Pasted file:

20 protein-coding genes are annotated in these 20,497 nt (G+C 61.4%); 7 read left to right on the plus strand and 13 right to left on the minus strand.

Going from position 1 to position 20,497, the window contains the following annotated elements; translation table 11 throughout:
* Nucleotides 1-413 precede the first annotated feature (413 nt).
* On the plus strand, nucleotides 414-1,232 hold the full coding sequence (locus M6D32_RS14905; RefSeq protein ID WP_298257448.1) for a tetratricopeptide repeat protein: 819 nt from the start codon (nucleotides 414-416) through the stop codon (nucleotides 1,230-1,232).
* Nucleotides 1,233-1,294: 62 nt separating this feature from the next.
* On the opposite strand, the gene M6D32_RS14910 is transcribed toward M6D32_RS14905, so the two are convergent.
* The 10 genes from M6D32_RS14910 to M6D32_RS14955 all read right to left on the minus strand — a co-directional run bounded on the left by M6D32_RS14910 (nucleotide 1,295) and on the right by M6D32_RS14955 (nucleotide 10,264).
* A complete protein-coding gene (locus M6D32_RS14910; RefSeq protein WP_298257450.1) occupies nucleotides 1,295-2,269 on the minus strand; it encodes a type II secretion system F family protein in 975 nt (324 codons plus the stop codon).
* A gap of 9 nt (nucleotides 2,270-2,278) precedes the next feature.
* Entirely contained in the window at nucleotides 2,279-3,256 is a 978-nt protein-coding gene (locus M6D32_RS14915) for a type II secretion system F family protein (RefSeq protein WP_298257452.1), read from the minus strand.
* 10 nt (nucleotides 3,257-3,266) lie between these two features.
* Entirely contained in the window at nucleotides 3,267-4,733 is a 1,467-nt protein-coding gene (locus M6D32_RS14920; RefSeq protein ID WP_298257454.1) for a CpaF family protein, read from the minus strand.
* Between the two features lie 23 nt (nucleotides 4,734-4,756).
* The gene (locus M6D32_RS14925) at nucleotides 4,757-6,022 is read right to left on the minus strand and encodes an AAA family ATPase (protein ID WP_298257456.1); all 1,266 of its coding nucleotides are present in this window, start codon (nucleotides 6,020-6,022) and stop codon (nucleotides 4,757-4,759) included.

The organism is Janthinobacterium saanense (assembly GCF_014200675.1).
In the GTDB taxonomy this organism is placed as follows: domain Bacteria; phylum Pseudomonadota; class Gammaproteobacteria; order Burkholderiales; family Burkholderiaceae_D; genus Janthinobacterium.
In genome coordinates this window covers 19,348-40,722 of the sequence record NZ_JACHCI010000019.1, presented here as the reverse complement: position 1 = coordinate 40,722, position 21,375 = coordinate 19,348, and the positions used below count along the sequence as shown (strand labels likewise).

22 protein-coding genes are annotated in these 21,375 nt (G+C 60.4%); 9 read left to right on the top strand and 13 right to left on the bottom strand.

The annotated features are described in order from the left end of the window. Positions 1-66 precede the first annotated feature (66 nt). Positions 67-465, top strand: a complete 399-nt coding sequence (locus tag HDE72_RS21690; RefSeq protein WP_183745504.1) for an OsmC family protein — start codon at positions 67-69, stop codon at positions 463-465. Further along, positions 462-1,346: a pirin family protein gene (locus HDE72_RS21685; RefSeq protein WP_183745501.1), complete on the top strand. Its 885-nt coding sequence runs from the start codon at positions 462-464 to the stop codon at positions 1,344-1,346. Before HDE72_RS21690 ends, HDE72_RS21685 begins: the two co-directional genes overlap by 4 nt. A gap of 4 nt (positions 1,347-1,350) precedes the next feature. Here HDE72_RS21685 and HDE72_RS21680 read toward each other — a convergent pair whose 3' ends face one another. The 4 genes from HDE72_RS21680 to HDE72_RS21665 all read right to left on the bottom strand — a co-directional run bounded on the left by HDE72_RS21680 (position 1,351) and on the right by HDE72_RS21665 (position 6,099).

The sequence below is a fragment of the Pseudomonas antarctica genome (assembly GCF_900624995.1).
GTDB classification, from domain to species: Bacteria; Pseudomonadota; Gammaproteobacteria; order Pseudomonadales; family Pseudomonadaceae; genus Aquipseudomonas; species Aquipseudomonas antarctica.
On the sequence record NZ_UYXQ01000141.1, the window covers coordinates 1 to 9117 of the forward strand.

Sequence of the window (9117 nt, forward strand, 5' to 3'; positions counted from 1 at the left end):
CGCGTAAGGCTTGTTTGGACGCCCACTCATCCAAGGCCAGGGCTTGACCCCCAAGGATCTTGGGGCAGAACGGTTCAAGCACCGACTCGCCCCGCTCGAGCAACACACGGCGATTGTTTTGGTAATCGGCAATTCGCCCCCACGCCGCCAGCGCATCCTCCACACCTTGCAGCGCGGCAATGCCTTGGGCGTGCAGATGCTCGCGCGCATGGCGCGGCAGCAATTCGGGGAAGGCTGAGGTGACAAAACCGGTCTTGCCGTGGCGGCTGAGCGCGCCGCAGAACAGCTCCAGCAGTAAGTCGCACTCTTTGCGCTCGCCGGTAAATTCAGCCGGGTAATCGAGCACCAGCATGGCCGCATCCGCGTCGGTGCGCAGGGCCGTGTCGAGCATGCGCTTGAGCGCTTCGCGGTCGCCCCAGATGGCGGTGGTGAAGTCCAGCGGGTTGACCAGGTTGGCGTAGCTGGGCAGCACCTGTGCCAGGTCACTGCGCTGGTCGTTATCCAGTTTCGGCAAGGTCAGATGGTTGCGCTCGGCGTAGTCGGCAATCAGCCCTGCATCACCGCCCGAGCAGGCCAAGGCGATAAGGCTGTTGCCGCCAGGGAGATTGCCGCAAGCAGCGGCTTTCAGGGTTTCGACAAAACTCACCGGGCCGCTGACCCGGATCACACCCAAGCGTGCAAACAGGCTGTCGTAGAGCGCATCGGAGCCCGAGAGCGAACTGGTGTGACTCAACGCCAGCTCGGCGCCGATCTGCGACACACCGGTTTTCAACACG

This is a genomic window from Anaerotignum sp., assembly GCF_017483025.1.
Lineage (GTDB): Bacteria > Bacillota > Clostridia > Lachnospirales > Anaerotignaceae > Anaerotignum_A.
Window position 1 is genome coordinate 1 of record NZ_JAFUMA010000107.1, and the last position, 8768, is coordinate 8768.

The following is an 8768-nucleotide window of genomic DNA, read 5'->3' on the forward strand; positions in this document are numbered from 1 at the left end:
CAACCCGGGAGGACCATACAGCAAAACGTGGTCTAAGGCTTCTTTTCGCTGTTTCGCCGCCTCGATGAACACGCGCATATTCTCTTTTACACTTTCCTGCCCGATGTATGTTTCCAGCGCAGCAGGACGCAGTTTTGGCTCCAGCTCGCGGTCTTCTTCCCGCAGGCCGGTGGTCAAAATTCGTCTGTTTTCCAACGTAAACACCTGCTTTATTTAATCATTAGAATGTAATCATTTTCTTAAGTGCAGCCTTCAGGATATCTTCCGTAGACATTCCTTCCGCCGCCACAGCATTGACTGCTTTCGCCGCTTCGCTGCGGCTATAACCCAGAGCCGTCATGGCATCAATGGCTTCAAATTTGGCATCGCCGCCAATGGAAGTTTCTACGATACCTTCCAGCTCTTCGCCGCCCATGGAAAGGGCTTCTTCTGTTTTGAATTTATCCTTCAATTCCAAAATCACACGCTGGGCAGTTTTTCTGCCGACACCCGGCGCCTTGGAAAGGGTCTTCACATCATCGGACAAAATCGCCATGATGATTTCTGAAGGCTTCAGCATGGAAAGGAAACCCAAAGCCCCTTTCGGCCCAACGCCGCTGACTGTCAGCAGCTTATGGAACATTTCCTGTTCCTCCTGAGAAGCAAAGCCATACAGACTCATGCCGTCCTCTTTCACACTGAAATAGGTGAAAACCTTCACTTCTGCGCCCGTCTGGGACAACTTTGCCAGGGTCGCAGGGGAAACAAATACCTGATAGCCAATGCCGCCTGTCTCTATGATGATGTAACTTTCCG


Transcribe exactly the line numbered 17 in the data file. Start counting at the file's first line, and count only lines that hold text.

In genome coordinates this window covers 19,348-40,722 of the sequence record NZ_JACHCI010000019.1, presented here as the reverse complement: position 1 = coordinate 40,722, position 21,375 = coordinate 19,348, and the positions used below count along the sequence as shown (strand labels likewise).